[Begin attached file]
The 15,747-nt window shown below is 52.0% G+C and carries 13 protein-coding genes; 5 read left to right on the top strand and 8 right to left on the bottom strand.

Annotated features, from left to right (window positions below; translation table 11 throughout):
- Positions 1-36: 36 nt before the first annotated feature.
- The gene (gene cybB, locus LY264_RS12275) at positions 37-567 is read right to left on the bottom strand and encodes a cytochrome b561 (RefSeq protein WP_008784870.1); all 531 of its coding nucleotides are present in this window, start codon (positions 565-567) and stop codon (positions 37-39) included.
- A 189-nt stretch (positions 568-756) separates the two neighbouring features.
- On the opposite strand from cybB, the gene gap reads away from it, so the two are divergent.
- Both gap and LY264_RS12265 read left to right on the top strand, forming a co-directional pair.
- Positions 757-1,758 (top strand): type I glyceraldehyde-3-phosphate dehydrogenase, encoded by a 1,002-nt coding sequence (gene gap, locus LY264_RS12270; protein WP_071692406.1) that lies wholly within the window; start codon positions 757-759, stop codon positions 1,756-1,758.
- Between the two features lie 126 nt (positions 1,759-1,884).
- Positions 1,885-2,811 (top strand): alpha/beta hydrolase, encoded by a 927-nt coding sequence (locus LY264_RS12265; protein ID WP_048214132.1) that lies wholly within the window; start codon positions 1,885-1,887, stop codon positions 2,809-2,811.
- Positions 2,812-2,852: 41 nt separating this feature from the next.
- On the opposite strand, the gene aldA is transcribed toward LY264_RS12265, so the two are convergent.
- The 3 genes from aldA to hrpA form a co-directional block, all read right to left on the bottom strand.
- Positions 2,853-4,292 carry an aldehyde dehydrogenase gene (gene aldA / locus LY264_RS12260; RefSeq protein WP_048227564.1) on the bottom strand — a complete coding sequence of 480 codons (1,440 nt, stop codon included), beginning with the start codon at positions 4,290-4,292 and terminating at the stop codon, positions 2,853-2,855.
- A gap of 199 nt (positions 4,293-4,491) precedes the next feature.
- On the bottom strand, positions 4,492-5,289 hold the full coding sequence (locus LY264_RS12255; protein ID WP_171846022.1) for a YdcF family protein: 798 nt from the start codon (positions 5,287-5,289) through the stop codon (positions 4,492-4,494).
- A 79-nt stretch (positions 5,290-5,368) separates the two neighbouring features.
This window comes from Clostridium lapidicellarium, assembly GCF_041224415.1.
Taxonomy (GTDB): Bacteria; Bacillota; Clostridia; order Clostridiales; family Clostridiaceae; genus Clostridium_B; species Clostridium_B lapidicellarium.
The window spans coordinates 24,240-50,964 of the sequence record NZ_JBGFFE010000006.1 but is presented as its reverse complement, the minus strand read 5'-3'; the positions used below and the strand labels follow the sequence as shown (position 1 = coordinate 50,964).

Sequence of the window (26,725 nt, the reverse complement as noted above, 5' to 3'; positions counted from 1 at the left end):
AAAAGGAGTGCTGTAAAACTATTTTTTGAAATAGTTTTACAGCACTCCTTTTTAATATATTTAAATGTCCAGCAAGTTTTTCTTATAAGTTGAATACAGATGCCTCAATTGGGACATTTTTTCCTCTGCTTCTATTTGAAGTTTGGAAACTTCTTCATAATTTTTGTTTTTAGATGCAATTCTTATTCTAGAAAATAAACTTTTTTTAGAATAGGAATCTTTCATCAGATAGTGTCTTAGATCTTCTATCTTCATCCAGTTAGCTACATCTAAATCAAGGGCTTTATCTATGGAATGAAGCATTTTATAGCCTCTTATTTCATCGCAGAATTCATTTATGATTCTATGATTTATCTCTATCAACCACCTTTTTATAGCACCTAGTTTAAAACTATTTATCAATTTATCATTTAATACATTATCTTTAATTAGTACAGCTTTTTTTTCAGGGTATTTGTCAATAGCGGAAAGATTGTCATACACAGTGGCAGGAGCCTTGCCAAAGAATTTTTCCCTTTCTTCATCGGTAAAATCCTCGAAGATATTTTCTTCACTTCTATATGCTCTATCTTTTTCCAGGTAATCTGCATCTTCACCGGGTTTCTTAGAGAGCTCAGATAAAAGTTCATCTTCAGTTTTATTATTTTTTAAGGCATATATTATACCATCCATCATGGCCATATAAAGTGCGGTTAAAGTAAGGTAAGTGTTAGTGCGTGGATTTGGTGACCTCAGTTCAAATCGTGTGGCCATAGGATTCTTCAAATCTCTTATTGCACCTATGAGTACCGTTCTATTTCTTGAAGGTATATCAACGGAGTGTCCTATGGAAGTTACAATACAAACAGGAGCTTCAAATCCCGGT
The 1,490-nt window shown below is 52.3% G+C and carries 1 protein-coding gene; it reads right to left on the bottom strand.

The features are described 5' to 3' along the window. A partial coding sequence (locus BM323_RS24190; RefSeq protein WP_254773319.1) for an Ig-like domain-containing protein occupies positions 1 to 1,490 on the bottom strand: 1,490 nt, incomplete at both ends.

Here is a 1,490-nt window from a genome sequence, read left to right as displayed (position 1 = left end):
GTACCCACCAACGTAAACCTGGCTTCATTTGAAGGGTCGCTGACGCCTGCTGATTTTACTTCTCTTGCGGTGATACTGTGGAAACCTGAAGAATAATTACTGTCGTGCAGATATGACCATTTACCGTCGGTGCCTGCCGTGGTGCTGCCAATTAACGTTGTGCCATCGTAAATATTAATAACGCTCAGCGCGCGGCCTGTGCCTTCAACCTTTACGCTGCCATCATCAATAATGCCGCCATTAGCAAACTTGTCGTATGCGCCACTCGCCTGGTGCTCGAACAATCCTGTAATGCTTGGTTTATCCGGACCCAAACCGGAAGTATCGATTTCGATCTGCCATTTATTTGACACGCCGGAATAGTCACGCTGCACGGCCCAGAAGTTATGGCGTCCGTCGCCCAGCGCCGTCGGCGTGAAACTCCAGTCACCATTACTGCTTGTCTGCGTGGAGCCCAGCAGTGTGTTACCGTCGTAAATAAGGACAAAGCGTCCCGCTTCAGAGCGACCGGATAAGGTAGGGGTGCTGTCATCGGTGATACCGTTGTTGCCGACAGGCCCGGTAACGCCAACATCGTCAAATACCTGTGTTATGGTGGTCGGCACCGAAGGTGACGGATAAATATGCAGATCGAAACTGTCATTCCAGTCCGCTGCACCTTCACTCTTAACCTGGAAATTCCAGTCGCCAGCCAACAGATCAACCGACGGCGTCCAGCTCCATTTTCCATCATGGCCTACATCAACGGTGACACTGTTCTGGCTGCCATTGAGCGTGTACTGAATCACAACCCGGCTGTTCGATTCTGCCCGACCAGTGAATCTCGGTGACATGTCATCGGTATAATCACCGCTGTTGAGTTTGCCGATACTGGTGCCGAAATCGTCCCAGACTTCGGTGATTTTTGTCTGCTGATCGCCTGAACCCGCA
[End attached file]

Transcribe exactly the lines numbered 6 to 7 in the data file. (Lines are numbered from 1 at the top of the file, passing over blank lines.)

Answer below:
- On the opposite strand from cybB, the gene gap reads away from it, so the two are divergent.
- Both gap and LY264_RS12265 read left to right on the top strand, forming a co-directional pair.